Web Application

Lotus Domino 8.5 – Users’ Password Hashes Retriever

Updated my¬†GitHub to include a new script and added a link to my GitHub page on the sidebar of this blog. The script in question is the fetchDomino which is an utility that allows you to dump all Domino Lotus user’s password hashes. This script was created to replace Domino Raptor which did not work for me during testing of Lotus Domino 8.5

In a few words, this script can be used when we get access to the the Domino’s names.nsf file. Some servers may have this file completely exposed to the Internet, others instead would require authentication thus a brute-force attack or another attack vector may be required to get in. Once you have access to names.nsf, fetchDomino will come very handy as it will collect all user’s hashes in the database for you. Then use JTR dumbo patch with the “lotus5” format to crack these hashes.

If you are looking for a guide in how to hack Lotus Domino, refer to the document below:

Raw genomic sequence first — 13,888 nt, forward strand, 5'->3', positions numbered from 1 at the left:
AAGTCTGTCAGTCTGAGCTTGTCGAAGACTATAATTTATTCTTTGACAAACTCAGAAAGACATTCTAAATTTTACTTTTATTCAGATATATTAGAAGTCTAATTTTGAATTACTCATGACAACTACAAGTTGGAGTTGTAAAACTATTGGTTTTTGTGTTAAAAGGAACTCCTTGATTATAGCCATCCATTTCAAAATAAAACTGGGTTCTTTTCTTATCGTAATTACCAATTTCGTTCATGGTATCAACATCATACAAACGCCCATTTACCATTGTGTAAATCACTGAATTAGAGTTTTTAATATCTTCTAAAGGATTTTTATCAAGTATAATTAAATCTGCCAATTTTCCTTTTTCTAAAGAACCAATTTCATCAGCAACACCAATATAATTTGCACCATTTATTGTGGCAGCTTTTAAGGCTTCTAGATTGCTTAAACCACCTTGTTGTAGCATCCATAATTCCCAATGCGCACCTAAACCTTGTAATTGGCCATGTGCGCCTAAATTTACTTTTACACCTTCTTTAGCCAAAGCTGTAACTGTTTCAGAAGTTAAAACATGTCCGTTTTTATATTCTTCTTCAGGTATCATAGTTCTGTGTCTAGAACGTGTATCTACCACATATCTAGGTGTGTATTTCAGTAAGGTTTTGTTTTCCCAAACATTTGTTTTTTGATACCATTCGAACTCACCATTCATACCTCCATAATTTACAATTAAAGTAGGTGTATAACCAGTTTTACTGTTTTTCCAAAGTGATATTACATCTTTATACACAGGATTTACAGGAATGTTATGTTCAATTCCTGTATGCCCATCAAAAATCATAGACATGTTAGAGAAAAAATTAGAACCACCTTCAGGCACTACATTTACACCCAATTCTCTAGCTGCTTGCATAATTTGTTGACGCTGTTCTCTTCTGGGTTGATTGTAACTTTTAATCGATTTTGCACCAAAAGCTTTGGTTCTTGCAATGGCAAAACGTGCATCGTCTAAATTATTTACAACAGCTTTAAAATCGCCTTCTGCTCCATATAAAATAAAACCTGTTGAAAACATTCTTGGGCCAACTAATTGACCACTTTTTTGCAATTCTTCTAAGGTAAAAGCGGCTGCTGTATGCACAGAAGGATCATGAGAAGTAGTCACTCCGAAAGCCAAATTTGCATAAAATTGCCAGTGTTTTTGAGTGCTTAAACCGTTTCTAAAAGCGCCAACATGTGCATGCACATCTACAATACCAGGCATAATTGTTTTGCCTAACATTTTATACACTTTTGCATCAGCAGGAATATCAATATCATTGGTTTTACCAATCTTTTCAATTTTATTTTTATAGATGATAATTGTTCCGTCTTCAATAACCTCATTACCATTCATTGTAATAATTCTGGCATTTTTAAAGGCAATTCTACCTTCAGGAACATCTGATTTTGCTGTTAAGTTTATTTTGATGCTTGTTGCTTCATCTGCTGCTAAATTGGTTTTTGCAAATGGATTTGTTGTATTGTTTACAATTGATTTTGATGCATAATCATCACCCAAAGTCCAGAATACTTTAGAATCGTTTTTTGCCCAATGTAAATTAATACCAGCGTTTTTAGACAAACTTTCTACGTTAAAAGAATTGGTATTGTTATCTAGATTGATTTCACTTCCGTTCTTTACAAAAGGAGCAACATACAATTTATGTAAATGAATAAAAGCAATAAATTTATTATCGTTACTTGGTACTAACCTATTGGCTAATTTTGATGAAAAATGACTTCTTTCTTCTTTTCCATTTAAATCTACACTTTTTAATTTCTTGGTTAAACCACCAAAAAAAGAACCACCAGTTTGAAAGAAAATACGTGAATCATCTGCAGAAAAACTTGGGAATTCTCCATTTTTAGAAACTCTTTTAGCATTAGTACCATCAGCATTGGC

http://dsecrg.com/files/pub/pdf/Penetration_from_application_down_to_OS_(Lotus_Domino).pdf

 

localStorage – Are Cookies Too Good For You?

I’ve seen several web applications implementing the user session ID (or token) in a custom HTTP header parameters thus avoiding to store the session ID in cookies. Additionally, some public web platforms save the same kind of token to track their user analytics. For instance, recently I notice that this mechanism was utilised by the New Relic REST API platform which is storing the user ID in a HTTP parameter called X-NewRelic-ID.

During testing of an application, I have found both a cross-site scripting and the session ID sent as HTTP header parameter . My goal was to steal the user’s session ID, which was sent to the application as X-Auth-Token in a custom HTTP header parameter.

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